After thirteen years in government, it
is not perhaps surprising that Labour’s response to election defeat has been somewhat uncertain. Almost
all of those who now seek to lead the party have spent most of their political lives persuading both themselves and the electorate
of the great virtues of New Labour. Their forward political horizons were bounded, until a few months ago,
by New Labour. Now, with the voters’ rejection of New Labour, their lodestar has been shot out of
It is true that the candidates
have, to varying degrees, recognised that change is now the order of the day. They have understood that
a line must be drawn beneath election defeat. As professional politicians, they have quickly learned to
speak the language of new beginnings. But the suspicion must be that the need for change is something they
know, but do not yet understand.
while each of the candidates is clear that a readiness to embrace change is required to win the leadership and, more importantly,
lead Labour back to power, there is a marked lack of any precision about what that change might comprise. There is confusion
not only about where change might take the party, but even about what it is in the party’s present and immediate past
that needs changing.
say that a change of direction is needed; others that going further in the same direction will bring success.
Some urge a return to basics; others argue that the party must recognise and adapt to the new political imperatives
created by a right-wing coalition government. Those at the back cry “forward” and those at
the front say “go back”.
Underpinning this confusion is a great mystery. We have lived through the most serious economic
crisis of most lifetimes, a crisis brought about by the individual greed and irresponsibility of those exploiting an unregulated
market for their own ends, a crisis averted only by government which alone had the will, legitimacy and resource to undertake
the task – and the election result seems to mean that the correct response is to diminish the role of government so
that it is smaller and weaker and less able or willing to restrain the greedy and selfish.
Here, surely, is the change that is needed for Labour.
Instead of New Labour’s acceptance of the supposedly inevitable triumph of the “free” market, why
not say in terms that the whole point of democracy is to use the political power of the people, as exercised by their government,
to offset and restrain the overwhelming economic power that an unregulated market otherwise delivers to a tiny and selfish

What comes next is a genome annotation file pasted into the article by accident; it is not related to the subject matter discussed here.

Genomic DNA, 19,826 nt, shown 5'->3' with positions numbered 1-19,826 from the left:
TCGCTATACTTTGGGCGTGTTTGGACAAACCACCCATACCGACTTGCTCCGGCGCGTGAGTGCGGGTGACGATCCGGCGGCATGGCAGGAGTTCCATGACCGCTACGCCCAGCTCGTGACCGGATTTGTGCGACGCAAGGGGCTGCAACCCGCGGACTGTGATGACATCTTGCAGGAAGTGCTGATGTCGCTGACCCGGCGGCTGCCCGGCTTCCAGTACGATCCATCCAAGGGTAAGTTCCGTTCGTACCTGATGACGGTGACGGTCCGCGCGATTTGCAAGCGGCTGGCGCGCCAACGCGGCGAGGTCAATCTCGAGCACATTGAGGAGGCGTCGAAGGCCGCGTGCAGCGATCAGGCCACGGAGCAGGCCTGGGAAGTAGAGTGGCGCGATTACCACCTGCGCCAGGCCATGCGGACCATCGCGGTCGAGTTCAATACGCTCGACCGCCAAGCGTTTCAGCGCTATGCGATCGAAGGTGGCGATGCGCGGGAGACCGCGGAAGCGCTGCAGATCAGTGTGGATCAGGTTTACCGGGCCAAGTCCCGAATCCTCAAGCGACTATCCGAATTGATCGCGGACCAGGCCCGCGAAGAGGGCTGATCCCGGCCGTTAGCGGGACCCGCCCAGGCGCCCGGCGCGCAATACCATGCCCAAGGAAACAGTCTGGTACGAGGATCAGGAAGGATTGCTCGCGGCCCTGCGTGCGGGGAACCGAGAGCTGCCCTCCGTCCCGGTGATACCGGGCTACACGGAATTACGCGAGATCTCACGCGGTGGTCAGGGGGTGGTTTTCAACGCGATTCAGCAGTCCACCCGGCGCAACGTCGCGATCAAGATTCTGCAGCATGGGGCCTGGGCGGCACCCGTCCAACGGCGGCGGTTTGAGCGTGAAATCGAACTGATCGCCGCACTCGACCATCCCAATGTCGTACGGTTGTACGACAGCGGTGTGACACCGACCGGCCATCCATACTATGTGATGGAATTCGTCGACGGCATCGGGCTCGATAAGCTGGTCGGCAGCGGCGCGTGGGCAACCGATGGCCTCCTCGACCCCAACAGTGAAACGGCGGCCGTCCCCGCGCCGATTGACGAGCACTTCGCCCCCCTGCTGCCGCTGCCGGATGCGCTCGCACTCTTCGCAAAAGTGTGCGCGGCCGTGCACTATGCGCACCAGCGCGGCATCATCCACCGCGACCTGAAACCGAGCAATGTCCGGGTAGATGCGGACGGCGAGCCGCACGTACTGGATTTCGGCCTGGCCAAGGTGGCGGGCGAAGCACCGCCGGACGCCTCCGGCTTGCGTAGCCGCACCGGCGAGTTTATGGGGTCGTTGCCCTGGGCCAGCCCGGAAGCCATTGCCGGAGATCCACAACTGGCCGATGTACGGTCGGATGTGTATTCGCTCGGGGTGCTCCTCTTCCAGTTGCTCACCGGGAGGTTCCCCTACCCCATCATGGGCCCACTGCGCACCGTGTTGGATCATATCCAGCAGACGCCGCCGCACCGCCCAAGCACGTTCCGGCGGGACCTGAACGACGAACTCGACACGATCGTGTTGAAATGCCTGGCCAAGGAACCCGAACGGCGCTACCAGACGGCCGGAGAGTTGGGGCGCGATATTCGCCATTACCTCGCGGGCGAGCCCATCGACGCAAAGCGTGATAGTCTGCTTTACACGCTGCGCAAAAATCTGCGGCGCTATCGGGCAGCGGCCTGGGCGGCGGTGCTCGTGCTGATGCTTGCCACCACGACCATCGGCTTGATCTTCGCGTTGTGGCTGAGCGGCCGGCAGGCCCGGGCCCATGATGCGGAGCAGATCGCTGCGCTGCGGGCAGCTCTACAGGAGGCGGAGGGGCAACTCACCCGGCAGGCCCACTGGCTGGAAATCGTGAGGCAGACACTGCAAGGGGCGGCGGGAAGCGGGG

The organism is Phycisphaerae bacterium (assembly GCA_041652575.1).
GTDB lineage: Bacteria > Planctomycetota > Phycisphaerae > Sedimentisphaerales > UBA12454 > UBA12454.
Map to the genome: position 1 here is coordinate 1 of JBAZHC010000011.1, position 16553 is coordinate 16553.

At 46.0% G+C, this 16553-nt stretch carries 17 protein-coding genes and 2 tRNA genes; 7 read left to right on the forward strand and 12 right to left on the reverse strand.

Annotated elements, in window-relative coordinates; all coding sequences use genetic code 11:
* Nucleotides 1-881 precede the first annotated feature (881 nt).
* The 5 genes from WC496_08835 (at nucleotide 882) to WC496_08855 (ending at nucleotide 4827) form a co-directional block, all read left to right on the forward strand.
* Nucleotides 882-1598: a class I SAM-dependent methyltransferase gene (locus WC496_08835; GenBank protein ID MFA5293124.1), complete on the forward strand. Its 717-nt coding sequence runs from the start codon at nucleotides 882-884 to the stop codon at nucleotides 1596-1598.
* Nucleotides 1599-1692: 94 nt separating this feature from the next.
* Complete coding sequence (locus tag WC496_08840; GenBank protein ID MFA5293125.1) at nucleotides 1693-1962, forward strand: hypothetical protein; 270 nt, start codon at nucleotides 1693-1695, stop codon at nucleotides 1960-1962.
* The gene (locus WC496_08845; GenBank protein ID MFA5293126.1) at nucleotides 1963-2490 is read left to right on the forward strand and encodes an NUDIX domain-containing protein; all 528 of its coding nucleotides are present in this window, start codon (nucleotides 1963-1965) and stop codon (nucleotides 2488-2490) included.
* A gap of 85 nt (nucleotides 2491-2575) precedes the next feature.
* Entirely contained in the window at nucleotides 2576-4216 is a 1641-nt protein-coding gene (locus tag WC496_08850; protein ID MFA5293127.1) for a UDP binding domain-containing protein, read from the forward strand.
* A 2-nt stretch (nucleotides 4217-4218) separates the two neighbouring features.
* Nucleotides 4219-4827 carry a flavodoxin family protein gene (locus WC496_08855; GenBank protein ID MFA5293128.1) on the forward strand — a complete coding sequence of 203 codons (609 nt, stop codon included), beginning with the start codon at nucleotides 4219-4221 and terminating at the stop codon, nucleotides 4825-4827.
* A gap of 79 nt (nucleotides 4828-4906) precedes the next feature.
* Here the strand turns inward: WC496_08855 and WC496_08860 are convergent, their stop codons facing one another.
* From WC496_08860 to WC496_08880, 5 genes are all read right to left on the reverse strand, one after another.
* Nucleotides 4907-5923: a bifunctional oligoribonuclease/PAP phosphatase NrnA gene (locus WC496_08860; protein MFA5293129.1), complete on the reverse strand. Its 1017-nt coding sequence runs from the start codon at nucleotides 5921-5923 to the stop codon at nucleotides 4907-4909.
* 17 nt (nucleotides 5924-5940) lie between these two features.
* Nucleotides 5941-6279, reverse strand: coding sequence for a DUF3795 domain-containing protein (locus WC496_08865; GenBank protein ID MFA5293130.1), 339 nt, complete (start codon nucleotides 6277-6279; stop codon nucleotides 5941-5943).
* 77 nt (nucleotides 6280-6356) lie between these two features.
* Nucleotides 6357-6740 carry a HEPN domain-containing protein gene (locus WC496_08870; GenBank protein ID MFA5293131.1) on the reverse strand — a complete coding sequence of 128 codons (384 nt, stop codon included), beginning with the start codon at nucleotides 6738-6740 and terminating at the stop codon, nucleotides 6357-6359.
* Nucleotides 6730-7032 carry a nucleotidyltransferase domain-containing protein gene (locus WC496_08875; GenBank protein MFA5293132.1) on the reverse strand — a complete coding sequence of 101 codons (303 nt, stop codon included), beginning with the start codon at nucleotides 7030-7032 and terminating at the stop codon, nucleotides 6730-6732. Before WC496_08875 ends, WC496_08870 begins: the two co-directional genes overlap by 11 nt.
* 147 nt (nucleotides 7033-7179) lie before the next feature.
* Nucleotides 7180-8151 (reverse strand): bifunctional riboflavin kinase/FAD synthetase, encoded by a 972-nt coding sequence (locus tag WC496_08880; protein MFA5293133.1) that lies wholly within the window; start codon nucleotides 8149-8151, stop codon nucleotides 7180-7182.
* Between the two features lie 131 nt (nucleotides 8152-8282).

minority? If market outcomes cannot be challenged, what is the point of democracy?
Why not say that a strong and successful society depends on
a real sense of community – not the meaningless slogan of “we’re all in this together” which is manifestly
contradicted by the purpose and impact of government policy - but a genuine community of interest in which the gap between
rich and poor is reduced, the old and the sick and the poor – not forgetting those who might become so some day - are
supported, everyone gets a fair share of the benefits of economic and social cooperation, and the potential of every individual
skill and talent is realised for the common good?
Why not say that, despite the bad press that government has received – something largely engineered by media
barons and exacerbated by the self-inflicted wounds of the expenses scandal - it is government that, by setting the ground
rules to take account of the interests of everyone and not just a minority, remains the best hope for building a society in
which everyone feels they will get a fair deal.
The loss of faith in government over recent years, even by those who have most to gain from effective government
and most to lose from its enfeeblement, is one of the most serious indictments of New Labour. Nothing better
serves the interests of the selfish and privileged than the acceptance that government is just another part of a power structure
that ordinary people have no ability to change.
The conviction that progress is possible, that a better society can be built by giving people more control over their
own lives, and that the task is best undertaken by harnessing the power and legitimacy of democratic government, is central
to Labour politics.
in the Labour leadership contest should be given to the candidate (Ed Miliband?) who most convincingly and clearly re-states
the case for government and spells out the intention to use the power of government to build a fair, strong and united country.
This is not “going back to basics” or re-inventing “old” Labour. It is the
re-affirmation of a bedrock of vision and principle from which to face the sharp and changing challenges of the modern world.
12 September 2010